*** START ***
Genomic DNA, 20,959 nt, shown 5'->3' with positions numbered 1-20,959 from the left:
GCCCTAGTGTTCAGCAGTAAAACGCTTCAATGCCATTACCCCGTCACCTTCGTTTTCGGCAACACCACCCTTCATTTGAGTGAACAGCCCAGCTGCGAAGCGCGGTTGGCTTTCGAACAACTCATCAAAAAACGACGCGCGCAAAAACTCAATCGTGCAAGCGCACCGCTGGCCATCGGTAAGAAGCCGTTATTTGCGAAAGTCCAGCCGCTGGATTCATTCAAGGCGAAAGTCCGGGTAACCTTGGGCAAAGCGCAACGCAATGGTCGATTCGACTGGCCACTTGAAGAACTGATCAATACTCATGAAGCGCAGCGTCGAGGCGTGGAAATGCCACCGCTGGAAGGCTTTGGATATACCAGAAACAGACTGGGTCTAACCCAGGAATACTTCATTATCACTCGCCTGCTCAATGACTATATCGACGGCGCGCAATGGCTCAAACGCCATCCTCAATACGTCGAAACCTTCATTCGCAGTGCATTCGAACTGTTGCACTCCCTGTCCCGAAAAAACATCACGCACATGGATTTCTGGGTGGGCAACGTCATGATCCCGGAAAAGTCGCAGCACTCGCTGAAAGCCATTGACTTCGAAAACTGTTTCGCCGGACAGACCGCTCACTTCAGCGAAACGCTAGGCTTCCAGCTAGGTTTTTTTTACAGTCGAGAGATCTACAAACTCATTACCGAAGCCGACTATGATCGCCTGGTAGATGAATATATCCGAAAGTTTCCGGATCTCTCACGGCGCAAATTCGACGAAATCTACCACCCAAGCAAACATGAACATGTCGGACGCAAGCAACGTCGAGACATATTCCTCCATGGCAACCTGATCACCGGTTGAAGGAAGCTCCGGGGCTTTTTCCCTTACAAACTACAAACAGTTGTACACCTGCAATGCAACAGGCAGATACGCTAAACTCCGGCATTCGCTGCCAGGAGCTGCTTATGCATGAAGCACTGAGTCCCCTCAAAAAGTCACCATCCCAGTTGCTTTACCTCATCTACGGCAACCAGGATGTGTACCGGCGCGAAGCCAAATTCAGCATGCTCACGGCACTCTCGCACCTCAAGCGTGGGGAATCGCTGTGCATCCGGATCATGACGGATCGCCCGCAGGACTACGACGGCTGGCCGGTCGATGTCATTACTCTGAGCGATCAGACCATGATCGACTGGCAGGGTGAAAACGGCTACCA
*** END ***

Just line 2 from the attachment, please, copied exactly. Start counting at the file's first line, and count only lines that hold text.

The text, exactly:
GCCCTAGTGTTCAGCAGTAAAACGCTTCAATGCCATTACCCCGTCACCTTCGTTTTCGGCAACACCACCCTTCATTTGAGTGAACAGCCCAGCTGCGAAGCGCGGTTGGCTTTCGAACAACTCATCAAAAAACGACGCGCGCAAAAACTCAATCGTGCAAGCGCACCGCTGGCCATCGGTAAGAAGCCGTTATTTGCGAAAGTCCAGCCGCTGGATTCATTCAAGGCGAAAGTCCGGGTAACCTTGGGCAAAGCGCAACGCAATGGTCGATTCGACTGGCCACTTGAAGAACTGATCAATACTCATGAAGCGCAGCGTCGAGGCGTGGAAATGCCACCGCTGGAAGGCTTTGGATATACCAGAAACAGACTGGGTCTAACCCAGGAATACTTCATTATCACTCGCCTGCTCAATGACTATATCGACGGCGCGCAATGGCTCAAACGCCATCCTCAATACGTCGAAACCTTCATTCGCAGTGCATTCGAACTGTTGCACTCCCTGTCCCGAAAAAACATCACGCACATGGATTTCTGGGTGGGCAACGTCATGATCCCGGAAAAGTCGCAGCACTCGCTGAAAGCCATTGACTTCGAAAACTGTTTCGCCGGACAGACCGCTCACTTCAGCGAAACGCTAGGCTTCCAGCTAGGTTTTTTTTACAGTCGAGAGATCTACAAACTCATTACCGAAGCCGACTATGATCGCCTGGTAGATGAATATATCCGAAAGTTTCCGGATCTCTCACGGCGCAAATTCGACGAAATCTACCACCCAAGCAAACATGAACATGTCGGACGCAAGCAACGTCGAGACATATTCCTCCATGGCAACCTGATCACCGGTTGAAGGAAGCTCCGGGGCTTTTTCCCTTACAAACTACAAACAGTTGTACACCTGCAATGCAACAGGCAGATACGCTAAACTCCGGCATTCGCTGCCAGGAGCTGCTTATGCATGAAGCACTGAGTCCCCTCAAAAAGTCACCATCCCAGTTGCTTTACCTCATCTACGGCAACCAGGATGTGTACCGGCGCGAAGCCAAATTCAGCATGCTCACGGCACTCTCGCACCTCAAGCGTGGGGAATCGCTGTGCATCCGGATCATGACGGATCGCCCGCAGGACTACGACGGCTGGCCGGTCGATGTCATTACTCTGAGCGATCAGACCATGATCGACTGGCAGGGTGAAAACGGCTACCA